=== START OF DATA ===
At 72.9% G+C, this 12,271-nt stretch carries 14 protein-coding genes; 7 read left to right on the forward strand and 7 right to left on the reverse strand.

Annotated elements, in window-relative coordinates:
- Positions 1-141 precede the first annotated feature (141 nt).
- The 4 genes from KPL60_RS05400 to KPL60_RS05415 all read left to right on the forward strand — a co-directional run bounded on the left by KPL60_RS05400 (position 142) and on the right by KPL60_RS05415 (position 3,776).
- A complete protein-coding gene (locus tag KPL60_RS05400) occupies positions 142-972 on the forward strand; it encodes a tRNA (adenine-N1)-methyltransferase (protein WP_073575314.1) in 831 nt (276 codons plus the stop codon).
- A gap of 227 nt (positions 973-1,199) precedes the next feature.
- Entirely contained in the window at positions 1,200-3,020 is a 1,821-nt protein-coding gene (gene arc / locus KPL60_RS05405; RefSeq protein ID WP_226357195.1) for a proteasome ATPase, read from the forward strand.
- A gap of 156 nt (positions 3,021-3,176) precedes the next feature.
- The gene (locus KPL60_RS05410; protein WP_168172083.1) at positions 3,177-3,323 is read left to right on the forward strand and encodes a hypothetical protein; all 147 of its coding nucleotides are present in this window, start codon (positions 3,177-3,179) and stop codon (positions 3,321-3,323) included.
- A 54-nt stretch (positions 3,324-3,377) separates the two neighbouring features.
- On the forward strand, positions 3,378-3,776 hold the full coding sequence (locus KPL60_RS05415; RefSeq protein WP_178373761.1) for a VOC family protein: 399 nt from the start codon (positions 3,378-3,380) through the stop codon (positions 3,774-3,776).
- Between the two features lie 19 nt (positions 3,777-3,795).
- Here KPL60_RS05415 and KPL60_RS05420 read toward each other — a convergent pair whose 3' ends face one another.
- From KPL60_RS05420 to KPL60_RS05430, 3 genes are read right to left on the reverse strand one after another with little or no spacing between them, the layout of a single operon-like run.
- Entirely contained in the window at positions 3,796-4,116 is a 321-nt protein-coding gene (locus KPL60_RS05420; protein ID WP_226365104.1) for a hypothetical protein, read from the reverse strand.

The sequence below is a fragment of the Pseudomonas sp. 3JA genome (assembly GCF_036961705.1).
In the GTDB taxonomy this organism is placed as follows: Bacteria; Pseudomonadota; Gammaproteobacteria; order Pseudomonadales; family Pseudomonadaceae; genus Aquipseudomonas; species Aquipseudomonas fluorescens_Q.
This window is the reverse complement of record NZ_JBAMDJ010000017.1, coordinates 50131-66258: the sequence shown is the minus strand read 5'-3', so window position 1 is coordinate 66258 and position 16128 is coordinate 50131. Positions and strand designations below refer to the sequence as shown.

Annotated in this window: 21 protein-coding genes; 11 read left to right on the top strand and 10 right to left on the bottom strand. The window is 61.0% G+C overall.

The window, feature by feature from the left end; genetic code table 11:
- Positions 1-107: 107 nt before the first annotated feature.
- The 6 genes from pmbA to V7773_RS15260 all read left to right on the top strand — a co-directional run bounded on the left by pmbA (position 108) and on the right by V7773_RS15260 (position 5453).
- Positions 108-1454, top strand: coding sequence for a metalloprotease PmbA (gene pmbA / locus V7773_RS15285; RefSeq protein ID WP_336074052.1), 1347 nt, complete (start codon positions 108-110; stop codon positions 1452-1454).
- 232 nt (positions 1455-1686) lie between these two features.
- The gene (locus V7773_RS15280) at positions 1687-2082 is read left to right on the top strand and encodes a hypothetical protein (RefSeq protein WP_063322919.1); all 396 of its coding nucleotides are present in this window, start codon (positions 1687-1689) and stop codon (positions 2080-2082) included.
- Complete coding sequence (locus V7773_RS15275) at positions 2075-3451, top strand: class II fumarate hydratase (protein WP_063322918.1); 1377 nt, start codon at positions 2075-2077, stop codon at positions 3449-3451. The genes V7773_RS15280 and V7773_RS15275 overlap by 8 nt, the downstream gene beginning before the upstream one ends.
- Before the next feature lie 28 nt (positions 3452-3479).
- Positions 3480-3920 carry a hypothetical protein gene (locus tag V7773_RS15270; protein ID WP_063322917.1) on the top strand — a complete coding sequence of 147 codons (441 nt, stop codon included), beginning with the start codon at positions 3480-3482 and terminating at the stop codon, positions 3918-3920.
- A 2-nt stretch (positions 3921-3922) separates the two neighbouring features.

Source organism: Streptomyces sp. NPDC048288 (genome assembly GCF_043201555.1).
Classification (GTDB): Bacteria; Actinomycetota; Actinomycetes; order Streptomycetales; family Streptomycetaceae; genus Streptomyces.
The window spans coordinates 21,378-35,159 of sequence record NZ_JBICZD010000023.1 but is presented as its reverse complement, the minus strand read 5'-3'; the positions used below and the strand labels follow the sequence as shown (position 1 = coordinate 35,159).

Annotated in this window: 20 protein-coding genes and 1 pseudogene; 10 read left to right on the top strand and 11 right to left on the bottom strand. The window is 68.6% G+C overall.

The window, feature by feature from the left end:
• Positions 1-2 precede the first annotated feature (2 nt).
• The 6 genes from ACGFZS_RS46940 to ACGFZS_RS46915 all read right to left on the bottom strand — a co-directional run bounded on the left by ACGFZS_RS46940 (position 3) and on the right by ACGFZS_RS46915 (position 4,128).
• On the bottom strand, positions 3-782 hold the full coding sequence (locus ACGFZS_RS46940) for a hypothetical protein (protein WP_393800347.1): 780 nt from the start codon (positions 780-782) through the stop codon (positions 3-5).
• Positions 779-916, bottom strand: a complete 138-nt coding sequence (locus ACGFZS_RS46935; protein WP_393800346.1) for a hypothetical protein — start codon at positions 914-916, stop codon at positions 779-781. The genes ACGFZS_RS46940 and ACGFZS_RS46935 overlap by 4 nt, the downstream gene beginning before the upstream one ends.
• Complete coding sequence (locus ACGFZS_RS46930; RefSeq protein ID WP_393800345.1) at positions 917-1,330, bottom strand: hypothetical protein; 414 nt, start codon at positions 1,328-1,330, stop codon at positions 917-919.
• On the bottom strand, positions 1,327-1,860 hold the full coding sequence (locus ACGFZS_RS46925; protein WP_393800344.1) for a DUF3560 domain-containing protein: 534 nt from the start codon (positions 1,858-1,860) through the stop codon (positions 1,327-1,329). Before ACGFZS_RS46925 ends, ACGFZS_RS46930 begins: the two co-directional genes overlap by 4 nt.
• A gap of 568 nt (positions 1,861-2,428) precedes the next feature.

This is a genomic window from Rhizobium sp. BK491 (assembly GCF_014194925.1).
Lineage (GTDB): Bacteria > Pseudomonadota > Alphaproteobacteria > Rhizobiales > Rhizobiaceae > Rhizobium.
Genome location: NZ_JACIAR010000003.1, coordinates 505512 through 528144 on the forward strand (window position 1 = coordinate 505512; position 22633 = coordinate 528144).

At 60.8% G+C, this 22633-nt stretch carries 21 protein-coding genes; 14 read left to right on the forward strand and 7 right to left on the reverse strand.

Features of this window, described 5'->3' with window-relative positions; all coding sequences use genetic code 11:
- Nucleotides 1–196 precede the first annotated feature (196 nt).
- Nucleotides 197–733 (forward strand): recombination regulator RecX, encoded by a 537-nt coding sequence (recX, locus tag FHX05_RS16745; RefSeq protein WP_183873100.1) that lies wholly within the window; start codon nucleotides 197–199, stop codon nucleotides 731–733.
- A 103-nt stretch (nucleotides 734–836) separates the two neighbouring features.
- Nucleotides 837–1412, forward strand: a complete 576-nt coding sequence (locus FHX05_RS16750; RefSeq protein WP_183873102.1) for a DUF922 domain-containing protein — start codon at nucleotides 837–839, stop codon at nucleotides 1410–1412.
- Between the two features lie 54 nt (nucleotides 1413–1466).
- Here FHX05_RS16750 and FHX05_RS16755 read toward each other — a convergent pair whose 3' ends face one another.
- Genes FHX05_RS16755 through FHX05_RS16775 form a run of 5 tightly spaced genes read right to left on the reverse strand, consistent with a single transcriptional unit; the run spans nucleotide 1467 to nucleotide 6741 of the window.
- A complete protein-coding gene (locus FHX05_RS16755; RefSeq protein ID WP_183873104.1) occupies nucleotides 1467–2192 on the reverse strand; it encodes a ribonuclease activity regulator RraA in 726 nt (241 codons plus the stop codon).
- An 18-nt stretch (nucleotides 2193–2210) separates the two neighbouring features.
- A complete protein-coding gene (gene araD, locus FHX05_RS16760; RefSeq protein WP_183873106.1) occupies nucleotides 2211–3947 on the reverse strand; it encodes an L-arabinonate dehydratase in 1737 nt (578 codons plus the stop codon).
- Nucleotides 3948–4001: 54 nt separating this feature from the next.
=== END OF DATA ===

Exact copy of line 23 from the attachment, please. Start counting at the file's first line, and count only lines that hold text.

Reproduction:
- Positions 108-1454, top strand: coding sequence for a metalloprotease PmbA (gene pmbA / locus V7773_RS15285; RefSeq protein ID WP_336074052.1), 1347 nt, complete (start codon positions 108-110; stop codon positions 1452-1454).